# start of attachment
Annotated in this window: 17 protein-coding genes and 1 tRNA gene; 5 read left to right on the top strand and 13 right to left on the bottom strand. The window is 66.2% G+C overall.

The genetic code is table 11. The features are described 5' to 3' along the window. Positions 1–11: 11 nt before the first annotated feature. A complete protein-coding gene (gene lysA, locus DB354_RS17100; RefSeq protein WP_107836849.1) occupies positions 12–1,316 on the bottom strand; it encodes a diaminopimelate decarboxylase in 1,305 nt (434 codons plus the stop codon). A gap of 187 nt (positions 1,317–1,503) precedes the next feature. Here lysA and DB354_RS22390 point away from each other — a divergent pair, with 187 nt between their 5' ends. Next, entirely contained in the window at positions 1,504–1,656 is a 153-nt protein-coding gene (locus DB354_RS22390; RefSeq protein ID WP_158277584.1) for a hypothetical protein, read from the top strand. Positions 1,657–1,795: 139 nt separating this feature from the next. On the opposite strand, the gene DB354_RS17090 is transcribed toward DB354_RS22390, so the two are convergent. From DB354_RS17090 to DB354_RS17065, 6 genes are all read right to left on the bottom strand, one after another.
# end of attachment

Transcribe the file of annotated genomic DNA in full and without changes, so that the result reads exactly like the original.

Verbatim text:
Annotated in this window: 17 protein-coding genes and 1 tRNA gene; 5 read left to right on the top strand and 13 right to left on the bottom strand. The window is 66.2% G+C overall.

The genetic code is table 11. The features are described 5' to 3' along the window. Positions 1–11: 11 nt before the first annotated feature. A complete protein-coding gene (gene lysA, locus DB354_RS17100; RefSeq protein WP_107836849.1) occupies positions 12–1,316 on the bottom strand; it encodes a diaminopimelate decarboxylase in 1,305 nt (434 codons plus the stop codon). A gap of 187 nt (positions 1,317–1,503) precedes the next feature. Here lysA and DB354_RS22390 point away from each other — a divergent pair, with 187 nt between their 5' ends. Next, entirely contained in the window at positions 1,504–1,656 is a 153-nt protein-coding gene (locus DB354_RS22390; RefSeq protein ID WP_158277584.1) for a hypothetical protein, read from the top strand. Positions 1,657–1,795: 139 nt separating this feature from the next. On the opposite strand, the gene DB354_RS17090 is transcribed toward DB354_RS22390, so the two are convergent. From DB354_RS17090 to DB354_RS17065, 6 genes are all read right to left on the bottom strand, one after another.